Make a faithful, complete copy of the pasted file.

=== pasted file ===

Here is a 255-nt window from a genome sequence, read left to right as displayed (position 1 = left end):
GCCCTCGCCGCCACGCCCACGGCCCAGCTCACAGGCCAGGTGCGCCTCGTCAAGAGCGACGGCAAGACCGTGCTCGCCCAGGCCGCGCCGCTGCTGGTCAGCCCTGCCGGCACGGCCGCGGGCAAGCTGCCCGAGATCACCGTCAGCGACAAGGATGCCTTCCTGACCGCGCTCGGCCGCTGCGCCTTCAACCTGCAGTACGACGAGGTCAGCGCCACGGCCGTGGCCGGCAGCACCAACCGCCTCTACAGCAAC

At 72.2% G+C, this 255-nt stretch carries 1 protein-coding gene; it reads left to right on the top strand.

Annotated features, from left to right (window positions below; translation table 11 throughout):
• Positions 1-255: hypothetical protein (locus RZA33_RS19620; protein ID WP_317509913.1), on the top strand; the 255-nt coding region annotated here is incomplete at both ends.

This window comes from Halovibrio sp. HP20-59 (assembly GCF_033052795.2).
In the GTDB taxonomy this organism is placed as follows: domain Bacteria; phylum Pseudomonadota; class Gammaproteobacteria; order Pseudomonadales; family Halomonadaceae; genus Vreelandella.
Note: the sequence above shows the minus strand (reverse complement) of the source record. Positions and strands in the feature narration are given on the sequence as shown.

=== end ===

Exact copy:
Here is a 255-nt window from a genome sequence, read left to right as displayed (position 1 = left end):
GCCCTCGCCGCCACGCCCACGGCCCAGCTCACAGGCCAGGTGCGCCTCGTCAAGAGCGACGGCAAGACCGTGCTCGCCCAGGCCGCGCCGCTGCTGGTCAGCCCTGCCGGCACGGCCGCGGGCAAGCTGCCCGAGATCACCGTCAGCGACAAGGATGCCTTCCTGACCGCGCTCGGCCGCTGCGCCTTCAACCTGCAGTACGACGAGGTCAGCGCCACGGCCGTGGCCGGCAGCACCAACCGCCTCTACAGCAAC

At 72.2% G+C, this 255-nt stretch carries 1 protein-coding gene; it reads left to right on the top strand.

Annotated features, from left to right (window positions below; translation table 11 throughout):
• Positions 1-255: hypothetical protein (locus RZA33_RS19620; protein ID WP_317509913.1), on the top strand; the 255-nt coding region annotated here is incomplete at both ends.

This window comes from Halovibrio sp. HP20-59 (assembly GCF_033052795.2).
In the GTDB taxonomy this organism is placed as follows: domain Bacteria; phylum Pseudomonadota; class Gammaproteobacteria; order Pseudomonadales; family Halomonadaceae; genus Vreelandella.
Note: the sequence above shows the minus strand (reverse complement) of the source record. Positions and strands in the feature narration are given on the sequence as shown.